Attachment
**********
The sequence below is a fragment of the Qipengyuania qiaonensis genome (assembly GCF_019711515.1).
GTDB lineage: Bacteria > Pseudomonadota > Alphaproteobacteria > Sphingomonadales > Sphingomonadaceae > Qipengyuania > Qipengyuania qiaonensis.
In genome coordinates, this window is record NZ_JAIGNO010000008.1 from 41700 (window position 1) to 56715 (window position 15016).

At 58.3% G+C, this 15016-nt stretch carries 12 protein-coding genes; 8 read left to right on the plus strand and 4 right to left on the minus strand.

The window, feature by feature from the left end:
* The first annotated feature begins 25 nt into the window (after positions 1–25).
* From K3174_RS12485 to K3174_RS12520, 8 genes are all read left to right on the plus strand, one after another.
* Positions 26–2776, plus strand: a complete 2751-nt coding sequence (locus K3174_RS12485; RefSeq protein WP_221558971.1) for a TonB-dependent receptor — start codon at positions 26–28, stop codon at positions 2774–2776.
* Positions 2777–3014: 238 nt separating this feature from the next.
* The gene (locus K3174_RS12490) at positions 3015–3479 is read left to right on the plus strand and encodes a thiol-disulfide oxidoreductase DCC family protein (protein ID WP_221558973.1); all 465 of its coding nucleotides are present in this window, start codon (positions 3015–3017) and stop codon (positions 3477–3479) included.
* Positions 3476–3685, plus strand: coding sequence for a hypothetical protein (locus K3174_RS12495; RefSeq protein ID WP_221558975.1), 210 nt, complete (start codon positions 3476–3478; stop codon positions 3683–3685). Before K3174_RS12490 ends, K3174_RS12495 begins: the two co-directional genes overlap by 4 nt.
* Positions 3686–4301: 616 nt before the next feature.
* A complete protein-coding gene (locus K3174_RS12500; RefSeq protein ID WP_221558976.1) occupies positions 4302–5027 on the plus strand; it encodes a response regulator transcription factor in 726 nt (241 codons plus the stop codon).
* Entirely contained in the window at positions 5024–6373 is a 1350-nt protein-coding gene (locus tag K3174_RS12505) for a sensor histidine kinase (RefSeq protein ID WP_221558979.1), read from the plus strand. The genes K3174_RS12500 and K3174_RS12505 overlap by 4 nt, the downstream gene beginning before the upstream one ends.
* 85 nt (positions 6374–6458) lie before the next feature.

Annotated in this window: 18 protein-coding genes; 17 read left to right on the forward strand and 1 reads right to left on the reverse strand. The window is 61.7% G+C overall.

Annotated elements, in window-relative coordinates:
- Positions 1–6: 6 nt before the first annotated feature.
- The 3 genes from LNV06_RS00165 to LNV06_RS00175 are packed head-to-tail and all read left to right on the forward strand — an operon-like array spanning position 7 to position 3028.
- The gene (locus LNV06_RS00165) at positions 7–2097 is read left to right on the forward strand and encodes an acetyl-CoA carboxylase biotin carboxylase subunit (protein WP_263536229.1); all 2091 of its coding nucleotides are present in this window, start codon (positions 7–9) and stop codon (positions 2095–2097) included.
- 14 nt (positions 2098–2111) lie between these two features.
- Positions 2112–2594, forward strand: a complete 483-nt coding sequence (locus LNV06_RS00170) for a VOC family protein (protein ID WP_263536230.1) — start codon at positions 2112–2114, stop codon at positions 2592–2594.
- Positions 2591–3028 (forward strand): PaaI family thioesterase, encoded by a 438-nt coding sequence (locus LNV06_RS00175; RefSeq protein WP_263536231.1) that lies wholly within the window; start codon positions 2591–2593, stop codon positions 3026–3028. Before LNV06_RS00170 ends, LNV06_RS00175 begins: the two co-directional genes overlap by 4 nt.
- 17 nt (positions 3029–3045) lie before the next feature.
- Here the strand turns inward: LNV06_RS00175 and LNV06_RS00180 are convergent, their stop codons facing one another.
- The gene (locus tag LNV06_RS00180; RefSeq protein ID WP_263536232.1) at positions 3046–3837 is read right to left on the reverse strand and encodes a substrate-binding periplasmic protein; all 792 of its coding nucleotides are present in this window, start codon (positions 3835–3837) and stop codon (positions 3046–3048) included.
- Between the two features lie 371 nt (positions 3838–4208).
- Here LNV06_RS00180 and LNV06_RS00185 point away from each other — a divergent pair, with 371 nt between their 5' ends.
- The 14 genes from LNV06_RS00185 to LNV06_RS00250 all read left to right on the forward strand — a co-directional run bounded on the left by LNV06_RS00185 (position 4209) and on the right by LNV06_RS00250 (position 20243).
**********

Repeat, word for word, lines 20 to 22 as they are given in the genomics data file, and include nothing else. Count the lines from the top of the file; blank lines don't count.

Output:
- The gene (locus LNV06_RS00165) at positions 7–2097 is read left to right on the forward strand and encodes an acetyl-CoA carboxylase biotin carboxylase subunit (protein WP_263536229.1); all 2091 of its coding nucleotides are present in this window, start codon (positions 7–9) and stop codon (positions 2095–2097) included.
- 14 nt (positions 2098–2111) lie between these two features.
- Positions 2112–2594, forward strand: a complete 483-nt coding sequence (locus LNV06_RS00170) for a VOC family protein (protein ID WP_263536230.1) — start codon at positions 2112–2114, stop codon at positions 2592–2594.